Lydia Maria Child included this selection on how to jump rope in The Girls Own Book, a book published in 1833. Why did girls in early 19th-century America need instructions on how to jump rope? Why did Child's feel the need to caution girls? Ever since boys had first begun to jump through hoops and with ropes on cobblestoned streets in 17th-century Europe, jumping rope had been considered a game not suitable for girls.
By the early 19th century, the emergence of a new gendered ideology that promoted passivity and domesticity appeared to reinforce earlier proscriptions that limited girls' play. Yet the recommendations of antebellum child-rearing advisors suggest that many believed that active play was good for girls. Along with Child, other experts predicted that open-air exercise would improve girls' dexterity, scientific inquiry, patience, diligence, as well as strengthen their characters and rid them of debilitating medical conditions.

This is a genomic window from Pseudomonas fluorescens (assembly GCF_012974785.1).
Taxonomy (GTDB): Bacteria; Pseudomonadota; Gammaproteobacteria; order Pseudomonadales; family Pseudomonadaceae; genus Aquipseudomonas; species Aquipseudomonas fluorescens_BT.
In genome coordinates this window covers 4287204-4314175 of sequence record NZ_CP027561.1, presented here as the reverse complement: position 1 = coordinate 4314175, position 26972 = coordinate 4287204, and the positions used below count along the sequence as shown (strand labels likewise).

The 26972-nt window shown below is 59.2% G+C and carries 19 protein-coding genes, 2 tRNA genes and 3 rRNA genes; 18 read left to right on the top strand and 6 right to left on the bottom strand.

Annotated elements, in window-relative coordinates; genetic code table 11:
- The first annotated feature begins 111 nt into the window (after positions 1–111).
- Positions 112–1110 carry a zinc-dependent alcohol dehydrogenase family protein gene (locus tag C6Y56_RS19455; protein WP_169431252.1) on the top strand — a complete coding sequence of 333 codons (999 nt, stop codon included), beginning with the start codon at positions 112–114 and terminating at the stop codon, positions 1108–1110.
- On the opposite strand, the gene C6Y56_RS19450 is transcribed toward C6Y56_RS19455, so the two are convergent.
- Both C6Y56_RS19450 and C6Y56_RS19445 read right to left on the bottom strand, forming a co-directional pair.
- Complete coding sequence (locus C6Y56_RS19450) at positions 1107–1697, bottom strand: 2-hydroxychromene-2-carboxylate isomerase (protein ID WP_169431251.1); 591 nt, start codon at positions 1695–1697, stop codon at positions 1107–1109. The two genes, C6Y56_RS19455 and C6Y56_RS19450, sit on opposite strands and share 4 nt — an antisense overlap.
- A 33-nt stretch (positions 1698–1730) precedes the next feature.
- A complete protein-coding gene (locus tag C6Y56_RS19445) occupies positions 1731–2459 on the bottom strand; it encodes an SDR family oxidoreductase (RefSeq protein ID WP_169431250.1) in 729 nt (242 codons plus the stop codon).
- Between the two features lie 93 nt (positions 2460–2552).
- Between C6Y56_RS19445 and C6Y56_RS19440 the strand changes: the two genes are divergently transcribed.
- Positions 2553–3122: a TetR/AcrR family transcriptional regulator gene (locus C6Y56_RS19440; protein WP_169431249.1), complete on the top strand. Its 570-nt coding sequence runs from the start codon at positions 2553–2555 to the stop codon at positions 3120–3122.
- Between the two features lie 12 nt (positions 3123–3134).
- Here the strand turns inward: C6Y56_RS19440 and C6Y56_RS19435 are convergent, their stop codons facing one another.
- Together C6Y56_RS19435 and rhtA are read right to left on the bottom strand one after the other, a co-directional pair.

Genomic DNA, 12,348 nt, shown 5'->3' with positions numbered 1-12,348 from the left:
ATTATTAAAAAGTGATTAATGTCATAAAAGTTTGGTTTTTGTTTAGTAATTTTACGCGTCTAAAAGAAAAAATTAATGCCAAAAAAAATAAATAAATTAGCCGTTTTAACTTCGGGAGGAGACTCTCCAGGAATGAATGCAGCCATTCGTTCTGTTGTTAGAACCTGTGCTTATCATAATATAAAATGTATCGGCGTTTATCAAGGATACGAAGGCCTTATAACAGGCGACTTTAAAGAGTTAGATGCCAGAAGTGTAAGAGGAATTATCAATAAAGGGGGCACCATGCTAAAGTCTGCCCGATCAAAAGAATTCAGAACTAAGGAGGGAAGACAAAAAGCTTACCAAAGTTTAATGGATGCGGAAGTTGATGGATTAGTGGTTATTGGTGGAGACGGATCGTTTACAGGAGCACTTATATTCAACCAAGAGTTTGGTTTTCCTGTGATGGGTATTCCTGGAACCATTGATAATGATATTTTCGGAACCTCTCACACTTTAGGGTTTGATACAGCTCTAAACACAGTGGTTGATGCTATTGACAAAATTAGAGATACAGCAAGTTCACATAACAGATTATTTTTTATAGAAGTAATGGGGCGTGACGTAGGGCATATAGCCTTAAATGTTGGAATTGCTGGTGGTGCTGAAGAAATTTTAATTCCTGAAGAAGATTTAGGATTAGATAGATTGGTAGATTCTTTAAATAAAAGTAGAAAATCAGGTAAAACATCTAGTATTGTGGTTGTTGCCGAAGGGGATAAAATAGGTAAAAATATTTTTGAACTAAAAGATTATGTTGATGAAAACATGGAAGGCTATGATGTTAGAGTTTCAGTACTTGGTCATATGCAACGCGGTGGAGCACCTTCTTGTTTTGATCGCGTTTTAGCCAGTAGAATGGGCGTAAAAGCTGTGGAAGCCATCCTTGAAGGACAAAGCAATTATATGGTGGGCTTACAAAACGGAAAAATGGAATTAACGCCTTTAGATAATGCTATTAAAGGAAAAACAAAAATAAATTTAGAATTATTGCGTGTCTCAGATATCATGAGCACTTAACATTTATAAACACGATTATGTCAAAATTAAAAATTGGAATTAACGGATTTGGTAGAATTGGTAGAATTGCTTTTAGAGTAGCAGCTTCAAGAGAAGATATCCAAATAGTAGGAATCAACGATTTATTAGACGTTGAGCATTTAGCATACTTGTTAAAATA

In contrast to the innumerable depictions of idealized girls playing passively indoors, real girls engaged in unfettered and vigorous games in fields, rivers, quarries—even cemeteries. Girls' new freedom of movement had been made possible by recent changes in clothing fashions. Girls' shorter dresses ("frocks") enabled them to skate, sled, run, and romp. Yet it was the introduction of "pantalettes" or "pantaloons" (the loose pants worn under dresses seen in this illustration) that enabled girls to make the game of jumping rope their own.
Elsewhere in the U.S. and around the world the game has had different methods and meanings (e.g., Chinese jump rope). In the slave South African-American girls transformed jump rope rhymes originally from Germany and England into ones with more transgressive meanings about slavery's ills.
Annotated by Miriam Forman-Brunell.